I am an artist who harvests from nature and the industrial remains of humans. As in Esiaks: "The dust shall return to earth as it was." Before becoming dust I hope to give the remains a new life. Breathing a new life into visual language is the opportunity to be shamanic which is a welcoming thought. Shamans are known as people who understand their culture and community well and respond to it by using symbols and meanings. They are also known as intermediaries between human and spirit world, people like Beuys, Kandinsky, Smithson, Rauschenberg and Duchamp themselves are known shamanic artists.

My instincts act accordingly with the advantage of language, and being deaf, allows me to rely on the most primal language- the visual language. Cave paintings had hands of shamans spray on the walls. Thousands of years later those primal senses are carried on today. Life has given me an amazing gift. Deafness has defined me as a human who wants to share life's stories as we see it. The stories come from several sources of language- visual, American Sign Language, English, and stories translated into English from places far away.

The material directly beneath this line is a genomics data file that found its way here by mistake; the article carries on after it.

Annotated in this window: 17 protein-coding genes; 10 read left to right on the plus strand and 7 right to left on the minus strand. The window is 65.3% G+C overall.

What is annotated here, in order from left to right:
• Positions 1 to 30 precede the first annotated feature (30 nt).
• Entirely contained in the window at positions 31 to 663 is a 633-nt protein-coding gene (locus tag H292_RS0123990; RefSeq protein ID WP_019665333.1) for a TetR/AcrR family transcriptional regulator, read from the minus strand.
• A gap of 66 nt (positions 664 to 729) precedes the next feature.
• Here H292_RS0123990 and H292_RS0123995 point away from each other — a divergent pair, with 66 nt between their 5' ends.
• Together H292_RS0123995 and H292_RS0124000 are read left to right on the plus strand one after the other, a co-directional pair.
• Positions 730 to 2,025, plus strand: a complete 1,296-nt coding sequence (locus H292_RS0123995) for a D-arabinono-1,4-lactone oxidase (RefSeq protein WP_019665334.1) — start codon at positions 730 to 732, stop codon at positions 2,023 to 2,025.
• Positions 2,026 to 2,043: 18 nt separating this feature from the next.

Gathering stories as I work on my artwork will bring my thesis to life and that is to be shared on 3/12/2009.

Library of Congress Subject Headings

Wood sculpture--Themes, motives; Wood sculpture--Technique; Shamanism in art; Deafness--Pictorial works; Deaf artists

Publication Date


Document Type


Student Type



Leonard Urso

Advisor/Committee Member

Juan Carlos Caballero-Perez

Advisor/Committee Member

Patricia Durr


Physical copy available from RIT's Wallace Library at NB1250 .Q84 2010


RIT – Main Campus

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